A glance at the approval, or disapproval, ratings of leaders of the Andean countries illustrates public discontent in Chile and Peru in particular and raises the prospect of further policy change at future elections. With the gap between political parties having widened in recent years, this amplifies the scale of policy change if the anti-incumbent trend persists.
Chile: from lithium intervention to policy optimism
In Chile, President Boric’s announcement of a plan to bring the lithium industry under state control is negative for the country's reputation for business friendliness, and regulatory risk has increased. The public-private partnership plan is not an expropriation, as the companies do not have ownership or a concession on the resource, but it would involve changing the role of the state from that of a receiver of a lease payment to that of a majority shareholder. The details of how such a joint venture would work are still to be defined, and the creation of a new lithium state-owned enterprise is subject to congressional approval. So, the future shape of the lithium industry in Chile remains unclear. As Chile has the largest proven lithium reserves in the world, the move raises questions around the supply outlook. Majority state ownership will require its participation in long term investment and cash flow decisions, which could be complicated by political cycles and fiscal demands.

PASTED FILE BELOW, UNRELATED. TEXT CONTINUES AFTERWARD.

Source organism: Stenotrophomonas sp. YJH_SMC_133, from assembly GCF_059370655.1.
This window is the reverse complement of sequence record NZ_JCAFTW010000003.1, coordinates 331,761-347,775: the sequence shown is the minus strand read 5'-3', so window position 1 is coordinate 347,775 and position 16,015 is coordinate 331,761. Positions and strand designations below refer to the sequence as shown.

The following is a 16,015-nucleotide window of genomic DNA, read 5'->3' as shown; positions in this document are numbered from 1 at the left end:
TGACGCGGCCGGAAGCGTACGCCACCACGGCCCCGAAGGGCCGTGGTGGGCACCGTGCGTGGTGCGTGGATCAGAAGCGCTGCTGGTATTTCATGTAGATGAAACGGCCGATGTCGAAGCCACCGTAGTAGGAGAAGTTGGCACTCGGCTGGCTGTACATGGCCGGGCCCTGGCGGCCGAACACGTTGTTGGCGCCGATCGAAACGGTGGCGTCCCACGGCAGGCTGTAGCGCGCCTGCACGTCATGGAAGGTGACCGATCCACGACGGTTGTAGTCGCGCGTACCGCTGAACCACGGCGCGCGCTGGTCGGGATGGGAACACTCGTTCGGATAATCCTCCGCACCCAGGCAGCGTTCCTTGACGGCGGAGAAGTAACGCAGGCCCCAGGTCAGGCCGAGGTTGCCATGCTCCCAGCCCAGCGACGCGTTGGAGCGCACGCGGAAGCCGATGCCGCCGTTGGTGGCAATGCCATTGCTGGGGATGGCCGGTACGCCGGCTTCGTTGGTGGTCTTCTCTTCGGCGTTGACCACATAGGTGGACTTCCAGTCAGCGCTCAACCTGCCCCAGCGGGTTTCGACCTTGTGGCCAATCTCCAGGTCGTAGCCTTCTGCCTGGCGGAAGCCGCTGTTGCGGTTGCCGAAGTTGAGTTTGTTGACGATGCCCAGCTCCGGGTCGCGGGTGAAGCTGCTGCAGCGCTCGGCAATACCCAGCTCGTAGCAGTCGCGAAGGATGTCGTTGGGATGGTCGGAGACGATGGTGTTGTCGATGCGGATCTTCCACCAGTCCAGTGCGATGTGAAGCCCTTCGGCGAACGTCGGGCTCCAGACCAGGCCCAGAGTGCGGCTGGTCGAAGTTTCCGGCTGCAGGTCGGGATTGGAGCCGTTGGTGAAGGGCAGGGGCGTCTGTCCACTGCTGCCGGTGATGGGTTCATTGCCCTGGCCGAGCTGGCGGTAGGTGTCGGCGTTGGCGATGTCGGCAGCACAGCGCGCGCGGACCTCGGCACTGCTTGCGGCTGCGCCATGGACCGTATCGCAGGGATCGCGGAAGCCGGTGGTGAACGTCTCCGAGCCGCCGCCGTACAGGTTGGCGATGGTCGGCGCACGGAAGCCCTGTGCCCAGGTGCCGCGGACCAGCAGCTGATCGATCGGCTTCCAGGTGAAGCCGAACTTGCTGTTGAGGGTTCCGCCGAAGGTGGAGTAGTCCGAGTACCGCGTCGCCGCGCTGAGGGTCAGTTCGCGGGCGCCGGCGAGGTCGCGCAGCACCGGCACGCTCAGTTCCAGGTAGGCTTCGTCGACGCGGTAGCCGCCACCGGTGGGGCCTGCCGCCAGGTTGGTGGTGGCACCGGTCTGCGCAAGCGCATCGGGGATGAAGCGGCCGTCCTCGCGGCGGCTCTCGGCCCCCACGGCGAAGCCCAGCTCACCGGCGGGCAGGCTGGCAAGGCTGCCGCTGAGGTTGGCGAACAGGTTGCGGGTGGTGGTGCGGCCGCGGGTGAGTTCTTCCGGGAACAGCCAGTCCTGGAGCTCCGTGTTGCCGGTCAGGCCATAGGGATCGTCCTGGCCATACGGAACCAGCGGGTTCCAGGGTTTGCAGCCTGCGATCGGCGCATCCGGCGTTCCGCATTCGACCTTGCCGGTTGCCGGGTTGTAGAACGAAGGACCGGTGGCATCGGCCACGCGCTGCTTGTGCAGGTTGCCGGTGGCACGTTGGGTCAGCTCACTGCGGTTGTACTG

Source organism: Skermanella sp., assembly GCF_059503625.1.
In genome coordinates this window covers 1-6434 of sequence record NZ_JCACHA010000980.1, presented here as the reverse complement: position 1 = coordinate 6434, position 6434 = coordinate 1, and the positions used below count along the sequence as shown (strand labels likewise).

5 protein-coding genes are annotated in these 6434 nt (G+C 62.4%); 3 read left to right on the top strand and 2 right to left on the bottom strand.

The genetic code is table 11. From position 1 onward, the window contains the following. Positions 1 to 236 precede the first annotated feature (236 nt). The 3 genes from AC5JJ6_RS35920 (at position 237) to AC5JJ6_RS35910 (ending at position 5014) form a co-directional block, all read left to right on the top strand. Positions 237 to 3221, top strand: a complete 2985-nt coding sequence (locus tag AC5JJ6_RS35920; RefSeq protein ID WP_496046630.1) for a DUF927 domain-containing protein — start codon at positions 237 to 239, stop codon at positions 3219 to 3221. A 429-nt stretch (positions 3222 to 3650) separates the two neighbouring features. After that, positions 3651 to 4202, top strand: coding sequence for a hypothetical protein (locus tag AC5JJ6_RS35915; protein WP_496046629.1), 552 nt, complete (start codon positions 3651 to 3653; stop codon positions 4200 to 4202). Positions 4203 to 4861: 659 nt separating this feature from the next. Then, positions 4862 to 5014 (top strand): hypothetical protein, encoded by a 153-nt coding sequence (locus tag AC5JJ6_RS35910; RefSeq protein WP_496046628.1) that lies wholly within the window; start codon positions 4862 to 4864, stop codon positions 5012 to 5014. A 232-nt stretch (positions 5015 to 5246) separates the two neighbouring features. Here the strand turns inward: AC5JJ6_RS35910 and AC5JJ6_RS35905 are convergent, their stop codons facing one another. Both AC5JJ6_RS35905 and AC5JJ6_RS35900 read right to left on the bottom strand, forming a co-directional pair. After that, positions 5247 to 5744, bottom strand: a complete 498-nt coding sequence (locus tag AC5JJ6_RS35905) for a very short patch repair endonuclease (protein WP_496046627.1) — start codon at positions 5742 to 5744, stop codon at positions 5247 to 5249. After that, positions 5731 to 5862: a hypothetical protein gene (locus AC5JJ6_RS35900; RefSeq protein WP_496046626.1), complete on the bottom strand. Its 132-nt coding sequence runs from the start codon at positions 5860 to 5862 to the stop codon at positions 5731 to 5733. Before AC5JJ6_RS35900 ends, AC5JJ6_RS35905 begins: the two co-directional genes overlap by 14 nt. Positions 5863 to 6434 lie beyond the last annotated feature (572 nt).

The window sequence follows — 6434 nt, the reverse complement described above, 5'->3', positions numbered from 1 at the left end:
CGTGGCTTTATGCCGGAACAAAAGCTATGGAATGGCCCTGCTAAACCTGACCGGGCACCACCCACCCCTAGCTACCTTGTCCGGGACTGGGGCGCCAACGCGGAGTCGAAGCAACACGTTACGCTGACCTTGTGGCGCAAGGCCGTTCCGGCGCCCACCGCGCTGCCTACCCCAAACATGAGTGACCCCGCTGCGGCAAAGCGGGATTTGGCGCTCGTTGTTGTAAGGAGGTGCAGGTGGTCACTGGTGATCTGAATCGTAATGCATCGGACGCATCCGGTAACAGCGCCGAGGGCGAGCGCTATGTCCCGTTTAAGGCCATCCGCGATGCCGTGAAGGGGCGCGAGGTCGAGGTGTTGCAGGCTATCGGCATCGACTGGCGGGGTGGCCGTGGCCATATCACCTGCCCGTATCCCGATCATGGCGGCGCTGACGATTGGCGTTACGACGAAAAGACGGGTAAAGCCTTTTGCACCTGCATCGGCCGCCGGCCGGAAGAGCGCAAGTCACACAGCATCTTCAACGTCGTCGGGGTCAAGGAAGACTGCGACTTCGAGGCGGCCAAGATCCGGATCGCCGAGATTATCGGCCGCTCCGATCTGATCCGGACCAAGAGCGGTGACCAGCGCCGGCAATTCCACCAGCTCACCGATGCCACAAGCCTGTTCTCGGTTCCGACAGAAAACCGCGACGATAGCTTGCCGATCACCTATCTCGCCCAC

While the policy outlook does remain uncertain, May constitutional assembly elections in Chile reflected dissatisfaction with the incumbent government and were echoed by falls in the president’s approval rating. Chile is in the process of writing a new constitution, which the assembly is tasked with composing over the next three months. With over two-thirds of votes going to conservative parties, expectations are that more market-unfriendly articles may be blocked. The first draft new constitution, which was rejected by the public last year, was written by a left-wing dominated convention.